Security Threats in DBMS Example Scenarios

  1. SQL Injection Attack Scenario
  2. An attacker discovers a vulnerability in a web application that allows them to inject malicious SQL statements. They create a specially designed input that the application does not properly sanitize. When the application uses the input in an SQL query, it executes the attacker’s code. This allows them to access sensitive data in the database server without permission.

  3. Unauthorized User Access Scenario
  4. An unhappy ex-employee of a company still had access to their old login information after leaving. They used this to get into the company’s database without permission. They steal sensitive customer information and confidential business data before anyone detects their actions.

  5. Data Leakage Scenario
  6. An employee mistakenly sent an email with sensitive data from the database server to an outside party. The person who shouldn’t see it now has the sensitive information, which could cause a data breach.

  7. Data Manipulation Scenario
  8. A hacker exploits a vulnerability in a database server to gain access and modify sensitive financial records. They alter transaction amounts and account balances, causing discrepancies in the company’s financial statements. The manipulated data leads to incorrect business decisions and financial losses.

  9. Denial of Service (DoS) Attack Scenario
  10. A competitor launches a DoS attack against an e-commerce website’s database server during a major sales event. The attacker floods the server with a massive number of requests, overwhelming its resources. The database server becomes unresponsive, preventing legitimate customers from accessing the website and making purchases, resulting in significant financial losses for the company.

  11. Insider Threat Scenario
  12. A disgruntled employee with legitimate access to the database server decides to sell sensitive customer information to a competitor. They gradually exfiltrate small amounts of data over time to avoid detection. Customers discover the data breach months later when they start reporting instances of identity theft.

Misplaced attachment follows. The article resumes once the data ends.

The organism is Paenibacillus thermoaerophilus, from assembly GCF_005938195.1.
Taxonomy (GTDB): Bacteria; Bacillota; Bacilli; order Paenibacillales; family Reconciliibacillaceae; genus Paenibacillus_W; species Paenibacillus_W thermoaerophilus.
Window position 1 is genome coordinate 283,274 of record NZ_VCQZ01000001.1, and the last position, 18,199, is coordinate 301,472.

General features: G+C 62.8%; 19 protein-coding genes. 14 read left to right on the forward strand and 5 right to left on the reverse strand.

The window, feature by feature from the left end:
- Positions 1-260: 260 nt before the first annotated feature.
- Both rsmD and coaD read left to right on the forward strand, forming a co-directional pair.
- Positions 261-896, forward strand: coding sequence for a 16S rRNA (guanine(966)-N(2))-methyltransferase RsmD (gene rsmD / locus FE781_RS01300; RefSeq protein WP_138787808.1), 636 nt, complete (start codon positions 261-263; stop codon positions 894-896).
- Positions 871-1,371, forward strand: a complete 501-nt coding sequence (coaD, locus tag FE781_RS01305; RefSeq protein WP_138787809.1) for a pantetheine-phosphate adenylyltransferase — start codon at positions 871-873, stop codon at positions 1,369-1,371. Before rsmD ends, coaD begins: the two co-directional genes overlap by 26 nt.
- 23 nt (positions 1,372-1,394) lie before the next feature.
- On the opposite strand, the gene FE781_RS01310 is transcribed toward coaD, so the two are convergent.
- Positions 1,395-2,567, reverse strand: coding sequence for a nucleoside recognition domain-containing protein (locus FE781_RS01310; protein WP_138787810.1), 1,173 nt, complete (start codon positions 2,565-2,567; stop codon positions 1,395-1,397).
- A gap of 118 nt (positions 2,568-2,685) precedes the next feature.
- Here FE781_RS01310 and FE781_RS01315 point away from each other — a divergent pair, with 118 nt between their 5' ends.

13. Insecure Configuration Scenario
  14. An organization fails to change the default administrator credentials on their newly installed database server. An attacker discovers the default credentials and gains unrestricted access to the database. The attacker proceeds to steal sensitive data, modify database configurations, and plant malware on the server.


    Threats to database servers in DBMS pose significant risks to organizations, compromising the security and integrity of sensitive data. Data breaches, SQL injection attacks, unauthorized users, denial of service (DoS) attacks, and other threats can have severe consequences.

    Organizations can protect their database servers and prevent data breaches by knowing different security threats and taking proactive measures. To keep database servers safe in DBMS, you need strong security measures. Updating software regularly is also crucial. Additionally, educating employees on cybersecurity practices is important.

    Monitoring database server activity can prevent unauthorized access and data breaches. You can do this by using access controls, security solutions, and best practices for database security. These measures help protect sensitive data. To protect data and maintain user trust, organizations should secure their database servers and stay vigilant for new threats.